As shown in the figures, droplets of the raw material liquid are sprayed from spray nozzles 600, 700 and 800, and the gas fed from a line 240 to the spray nozzles 600, 700 and 800 is a high-pressure air for atomization to be used as an auxiliary gas, and a spouted bed is formed over the spray nozzles by the high-pressure air in a similar manner as in the spouting pipe system. In the granulator in the embodiment shown in the figures, baffle plates 200 and 201 that block almost in the crosswise direction a flow of the nuclei fed from the line 41 through the granulator inlet to the outlet, are provided at the respective position higher than the level (fluidized bed) 12, although the baffle plates are basically not essential, for prevention of short pass of the particles and the discharge thereof of insufficient size. The particles grow during movement through the space between the baffle plates 200 and 201 and the bottom floor 9.

The spray nozzle arrangement in FIG. 9 is a conventionally known rectangular arrangement, in which fifteen rows of six spray nozzles per row are installed (total spray nozzle number: 90). In the present invention, this rectangular arrangement of spray nozzles as shown in FIG. 9 is changed to a triangular arrangement according to or similar to that shown in FIG. 6. For example, eight rows of six spray nozzles per row and eight rows of five spray nozzles per row (the total spray nozzle number 88, in the total 16 rows) may be arranged alternately, Similarly to the spouting pipe system, use of such a triangular spray nozzle arrangement can solve all the problems (i) to (iii) above effectively, and improve the quality of the granulation product.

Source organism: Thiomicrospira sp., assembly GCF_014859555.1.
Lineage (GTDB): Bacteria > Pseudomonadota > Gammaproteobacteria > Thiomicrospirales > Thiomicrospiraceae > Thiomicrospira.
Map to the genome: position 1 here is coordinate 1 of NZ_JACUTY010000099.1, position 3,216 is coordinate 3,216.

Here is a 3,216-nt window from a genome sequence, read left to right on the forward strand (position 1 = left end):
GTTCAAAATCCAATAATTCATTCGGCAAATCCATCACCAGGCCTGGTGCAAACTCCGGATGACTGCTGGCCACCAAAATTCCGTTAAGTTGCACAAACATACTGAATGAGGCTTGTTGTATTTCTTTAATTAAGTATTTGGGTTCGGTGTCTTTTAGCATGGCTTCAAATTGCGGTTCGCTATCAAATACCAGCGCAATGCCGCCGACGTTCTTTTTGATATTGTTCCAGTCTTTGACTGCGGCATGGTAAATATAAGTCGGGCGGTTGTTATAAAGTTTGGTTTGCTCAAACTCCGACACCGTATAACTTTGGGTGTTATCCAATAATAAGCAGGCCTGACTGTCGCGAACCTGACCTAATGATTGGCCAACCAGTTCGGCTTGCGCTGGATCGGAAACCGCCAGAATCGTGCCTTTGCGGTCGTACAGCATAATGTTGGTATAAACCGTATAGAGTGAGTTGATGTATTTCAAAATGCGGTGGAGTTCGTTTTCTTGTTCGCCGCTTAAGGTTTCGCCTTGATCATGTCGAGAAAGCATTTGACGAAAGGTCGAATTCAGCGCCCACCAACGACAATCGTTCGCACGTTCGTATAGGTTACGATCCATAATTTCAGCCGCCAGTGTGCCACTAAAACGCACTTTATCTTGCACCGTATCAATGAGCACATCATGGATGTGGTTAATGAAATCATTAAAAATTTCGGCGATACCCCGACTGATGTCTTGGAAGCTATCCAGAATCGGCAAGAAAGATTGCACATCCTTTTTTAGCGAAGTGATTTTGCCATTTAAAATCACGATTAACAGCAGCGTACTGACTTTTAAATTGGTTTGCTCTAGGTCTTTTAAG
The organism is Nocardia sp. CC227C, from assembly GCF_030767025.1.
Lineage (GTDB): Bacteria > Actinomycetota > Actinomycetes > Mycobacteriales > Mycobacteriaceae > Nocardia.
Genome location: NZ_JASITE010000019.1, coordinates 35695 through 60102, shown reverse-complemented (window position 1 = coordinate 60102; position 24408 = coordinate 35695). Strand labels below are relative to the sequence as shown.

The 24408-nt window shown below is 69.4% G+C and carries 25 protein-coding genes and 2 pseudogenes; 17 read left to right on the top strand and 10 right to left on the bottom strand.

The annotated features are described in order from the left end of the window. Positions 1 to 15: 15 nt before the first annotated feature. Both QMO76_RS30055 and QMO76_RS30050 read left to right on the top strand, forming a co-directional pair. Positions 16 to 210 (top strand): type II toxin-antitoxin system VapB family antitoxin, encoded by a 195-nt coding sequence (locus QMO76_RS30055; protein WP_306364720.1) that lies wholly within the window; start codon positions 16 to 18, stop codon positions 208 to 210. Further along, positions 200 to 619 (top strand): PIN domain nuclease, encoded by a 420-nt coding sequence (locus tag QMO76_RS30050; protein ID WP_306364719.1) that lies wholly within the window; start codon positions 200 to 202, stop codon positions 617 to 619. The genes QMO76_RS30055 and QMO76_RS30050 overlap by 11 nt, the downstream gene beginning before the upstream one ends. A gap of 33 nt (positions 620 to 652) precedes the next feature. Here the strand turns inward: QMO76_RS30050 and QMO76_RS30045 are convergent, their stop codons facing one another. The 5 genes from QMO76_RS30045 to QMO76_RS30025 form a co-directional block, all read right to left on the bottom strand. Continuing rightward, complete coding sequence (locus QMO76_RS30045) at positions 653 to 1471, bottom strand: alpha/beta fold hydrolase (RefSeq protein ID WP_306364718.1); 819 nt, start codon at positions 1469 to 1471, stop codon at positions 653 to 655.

In the production method according to the present invention, the operation of the granulator 1 can be carried out, by referring to operating conditions in the conventionally known methods as described, for example, in JP-A-54-16427, JP-B-60-13735, and JP-A-60-97037, in the similar manner as in the spouting pipe system described above, except for conducting the points as specified in the present invention.

For the operational condition for the granulator in the high-pressure air atomizing spray nozzle system, for example, as described in JP-B-60-13735, the raw-material-liquid spray nozzles 600, 700 and 800 using the high-pressure atomizing air as an auxiliary gas can have a spraying angle smaller than 20 degrees, the auxiliary fluid supplied from the line 240 to the vicinity of each of the spray nozzles 600, 700 and 800 may be set to have a flow volume of 130 Nm3/h, the flow velocity of the auxiliary fluid may be set to 60 to 300 m/sec, the height of the level 12 (fluidized bed) may be set to 0.3 to 1.5 m, and the height of the space 60 may be et to 0.3 m to 1.5 m.

Further, similarly to the spouting pipe systems, the amount of the raw material liquid to be fed per one spouted bed 44 is generally 0.2 to 1.2 t/h, the air quantity to be fed per one spouted bed 44 is generally 300 to 700 Nm3/h, and the flow velocity of the spouted flow is generally 15 to 150 m/s.